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Friday, January 30, 2004
Mary-Ellis Bunim is dead. For all the awful things you can say about "reality television," Bunim was without question a pioneer, and some of her creations, like "The Real World," provide reality TV with some of its greatest and most timeless moments--such as the death of RW:SF housemate Pedro Zamora, the insanity of SF housemate Puck, and the brilliance that was RW:Hawaii. In this sad time, though, it's my duty to remind you of The Real Cancun, though--what was THAT about?
A lot of folks have been coming here looking for the "Hey Ya!, Charlie Brown" video. By the grace of one of its creators here it is.
Thursday, January 29, 2004
Well, I'm stuck at work, waiting for my car to come, so time to blog while reviewing a complaint!
1. Howard Dean--I find myself increasingly repelled by Dean and drawn to John Kerry, not just because of the electability bugaboo (which is a big one), but because of the tone not of the candidate, but his supporters. Pop over to Dean's official blog, Blog for America, click on any comments section, and you'll see what I mean. Nasty things about every other candidate (and Kerry in particular), and shouts like "THIS ISN'T A CAMPAIGN. THIS IS A NATIONAL EMERGENCY! WE'VE GOT TO ANSWER THE CALL AND DO WHATEVER IT TAKES TO GET OUR COUNTRY BACK." which seem better suited to a Pat Buchanan rally than a candidate for the Democratic nomination are not appealing to me (add to this bizarre lingo like "hit that bat some more!," which is apparently a code for "give more money!").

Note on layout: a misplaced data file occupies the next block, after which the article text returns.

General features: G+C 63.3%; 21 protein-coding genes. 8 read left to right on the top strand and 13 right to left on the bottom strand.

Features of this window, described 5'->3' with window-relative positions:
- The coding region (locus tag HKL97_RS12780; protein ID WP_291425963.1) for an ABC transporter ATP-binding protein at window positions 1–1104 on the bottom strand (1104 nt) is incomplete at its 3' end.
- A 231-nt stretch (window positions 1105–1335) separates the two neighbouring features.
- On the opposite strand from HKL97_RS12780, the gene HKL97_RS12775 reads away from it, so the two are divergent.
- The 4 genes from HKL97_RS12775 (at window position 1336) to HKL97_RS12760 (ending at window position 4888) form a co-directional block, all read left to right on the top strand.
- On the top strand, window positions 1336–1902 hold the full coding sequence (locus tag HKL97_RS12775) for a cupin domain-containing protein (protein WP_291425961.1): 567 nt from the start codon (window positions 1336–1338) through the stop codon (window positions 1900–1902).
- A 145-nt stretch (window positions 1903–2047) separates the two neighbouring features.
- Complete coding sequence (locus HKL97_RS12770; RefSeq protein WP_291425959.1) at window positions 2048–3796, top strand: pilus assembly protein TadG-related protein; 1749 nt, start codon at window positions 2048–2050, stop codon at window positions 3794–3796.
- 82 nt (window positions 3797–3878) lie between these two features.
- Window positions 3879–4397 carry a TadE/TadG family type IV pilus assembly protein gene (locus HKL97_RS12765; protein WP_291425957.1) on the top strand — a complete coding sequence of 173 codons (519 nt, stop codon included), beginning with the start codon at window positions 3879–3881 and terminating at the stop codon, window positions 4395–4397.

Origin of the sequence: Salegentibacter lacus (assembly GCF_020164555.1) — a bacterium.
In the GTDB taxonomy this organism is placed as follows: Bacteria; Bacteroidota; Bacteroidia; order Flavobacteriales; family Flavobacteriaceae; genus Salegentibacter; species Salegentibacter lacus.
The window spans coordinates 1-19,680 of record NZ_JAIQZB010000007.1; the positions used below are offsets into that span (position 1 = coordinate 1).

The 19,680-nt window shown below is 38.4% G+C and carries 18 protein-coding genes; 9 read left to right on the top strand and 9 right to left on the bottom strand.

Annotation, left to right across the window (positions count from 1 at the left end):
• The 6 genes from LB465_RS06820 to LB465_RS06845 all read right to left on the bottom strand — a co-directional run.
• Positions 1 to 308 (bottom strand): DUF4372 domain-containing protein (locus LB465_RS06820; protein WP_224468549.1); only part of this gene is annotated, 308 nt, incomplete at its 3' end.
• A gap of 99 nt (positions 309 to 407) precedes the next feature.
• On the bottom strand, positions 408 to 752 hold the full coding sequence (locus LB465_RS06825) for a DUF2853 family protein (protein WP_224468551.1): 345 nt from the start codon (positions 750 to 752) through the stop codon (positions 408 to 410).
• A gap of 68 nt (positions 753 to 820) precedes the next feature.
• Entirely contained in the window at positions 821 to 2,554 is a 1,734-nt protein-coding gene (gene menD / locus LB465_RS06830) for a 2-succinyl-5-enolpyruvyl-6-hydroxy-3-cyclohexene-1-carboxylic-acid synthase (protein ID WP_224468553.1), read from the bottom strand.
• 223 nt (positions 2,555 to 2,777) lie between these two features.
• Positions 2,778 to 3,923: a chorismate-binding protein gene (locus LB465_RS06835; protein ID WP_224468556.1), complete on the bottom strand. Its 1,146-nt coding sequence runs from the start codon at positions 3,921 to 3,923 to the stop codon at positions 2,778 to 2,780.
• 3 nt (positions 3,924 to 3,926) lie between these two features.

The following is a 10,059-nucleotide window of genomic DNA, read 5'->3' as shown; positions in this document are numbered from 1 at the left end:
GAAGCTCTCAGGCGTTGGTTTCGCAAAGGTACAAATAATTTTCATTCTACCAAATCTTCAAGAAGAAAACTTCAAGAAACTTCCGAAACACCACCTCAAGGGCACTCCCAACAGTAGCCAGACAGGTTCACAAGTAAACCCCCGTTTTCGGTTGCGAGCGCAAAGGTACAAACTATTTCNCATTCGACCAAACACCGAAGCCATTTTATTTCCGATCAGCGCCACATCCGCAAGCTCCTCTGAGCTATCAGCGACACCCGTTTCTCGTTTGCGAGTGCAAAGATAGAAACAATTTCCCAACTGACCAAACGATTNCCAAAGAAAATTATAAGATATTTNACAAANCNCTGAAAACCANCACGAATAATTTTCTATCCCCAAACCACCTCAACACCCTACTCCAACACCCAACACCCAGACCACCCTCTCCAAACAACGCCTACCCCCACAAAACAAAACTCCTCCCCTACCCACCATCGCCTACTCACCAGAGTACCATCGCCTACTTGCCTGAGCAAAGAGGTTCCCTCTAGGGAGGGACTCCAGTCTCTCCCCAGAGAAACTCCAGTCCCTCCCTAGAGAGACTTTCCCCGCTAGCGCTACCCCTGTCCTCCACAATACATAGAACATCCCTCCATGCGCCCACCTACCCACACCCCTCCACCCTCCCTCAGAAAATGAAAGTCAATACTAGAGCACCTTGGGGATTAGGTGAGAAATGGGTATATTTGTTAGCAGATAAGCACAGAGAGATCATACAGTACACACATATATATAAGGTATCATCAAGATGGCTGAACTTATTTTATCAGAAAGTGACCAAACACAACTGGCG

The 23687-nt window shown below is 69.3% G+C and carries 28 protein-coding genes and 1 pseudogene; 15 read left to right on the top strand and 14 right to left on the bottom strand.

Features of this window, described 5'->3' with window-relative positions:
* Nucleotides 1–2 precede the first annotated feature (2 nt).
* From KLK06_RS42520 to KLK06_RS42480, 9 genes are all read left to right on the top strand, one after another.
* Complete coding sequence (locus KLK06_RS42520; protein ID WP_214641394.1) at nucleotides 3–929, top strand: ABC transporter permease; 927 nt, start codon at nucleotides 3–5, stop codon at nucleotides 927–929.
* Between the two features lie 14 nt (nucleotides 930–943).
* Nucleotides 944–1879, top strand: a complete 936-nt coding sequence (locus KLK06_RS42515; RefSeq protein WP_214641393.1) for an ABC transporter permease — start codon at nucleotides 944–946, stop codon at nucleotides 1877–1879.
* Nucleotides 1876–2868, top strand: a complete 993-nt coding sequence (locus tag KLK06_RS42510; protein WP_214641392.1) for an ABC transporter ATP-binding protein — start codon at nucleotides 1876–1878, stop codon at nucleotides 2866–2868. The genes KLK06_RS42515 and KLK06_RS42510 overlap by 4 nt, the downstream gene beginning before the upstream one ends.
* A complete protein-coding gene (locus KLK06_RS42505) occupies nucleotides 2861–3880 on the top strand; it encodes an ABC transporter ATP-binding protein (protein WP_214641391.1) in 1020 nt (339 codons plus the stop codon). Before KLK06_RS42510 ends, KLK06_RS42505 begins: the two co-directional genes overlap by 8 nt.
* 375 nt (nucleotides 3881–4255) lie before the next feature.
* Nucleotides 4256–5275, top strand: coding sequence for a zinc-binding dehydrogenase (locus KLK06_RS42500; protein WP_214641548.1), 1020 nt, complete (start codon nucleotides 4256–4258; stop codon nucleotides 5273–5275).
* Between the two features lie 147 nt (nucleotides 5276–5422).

2. Went to see "Wicked" on Broadway last night--it's the current hot ticket among new shows (though not as hot as "Hairspray" and "Producers" were at their heights--I easily picked up tickets for last night's show two weeks ago). The lead performances, by Idina Menzel and Kristin Chenowith, are both great (though Menzel is CLEARLY the lead), the set and production design is marvelous, and the book cleverly streamlines Gregory Maguire's somewhat overly ambitious novel. However, despite all the trappings, the show really only has 8 major characters (Elphaba, Glinda, Madame Morrible, The Wizard, Fiyero, Boq, Nessarose, and (arguably) Dr. Dillamond)--there's no need for an ensemble of 20 beyond that. The show, especially its most intimate moments, gets a little swallowed by the theatre (Broadway's largest) and the ensemble. My bet--in 10 years, this is the musical from this era that becomes the biggest high school reperatory piece--why?
1. Fairly easy score to sing and play (except for a few operatic soprano trills, which can easily be cut).
2. Utterly inoffensive to anyone, and accessible to everyone (unlike, say, "Urinetown" and "Hairspray").
3. Female-heavy. Your two leads are both females, and Morrible and Nessarose are both female. Dillamond could potentially be cast as a female as well. (in contrast to "Producers," which requires two super-strong male performers, or "Hairspray," which may well require Harvey Fierstein himself).
4. Large ensemble making it well suited to High School parts.
Yes, the show's about 15 minutes too long, and yes, the second act is a bit of a letdown after the sensational close of the first act, but it's still worth your 40 bucks.
As Howard Bashman is good enough to point out, police officers everywhere who enjoy stripping and engaging in lewd acts on video are rejoicing at this opinion from the Ninth Circuit.
More blogging later, on Broadway's "Wicked" (good), the Oscar nominations (solid), and Howard Dean's increasing insanity (entertaining).
Sunday, January 25, 2004
Also not available on this website (which people are searching for):
Information about the hairstyles of Ashton Kutcher.
However, the fine folks over at The Smoking Gun have been gracious enough to put up the court document that uses the word "Punk'd" more times than any other. Take a look here.
What do you get when you combine an Outkast single, a videotape of "A Charlie Brown Christmas," and two folks with WAY too much time on their hands? "Hey Ya!, Charlie Brown"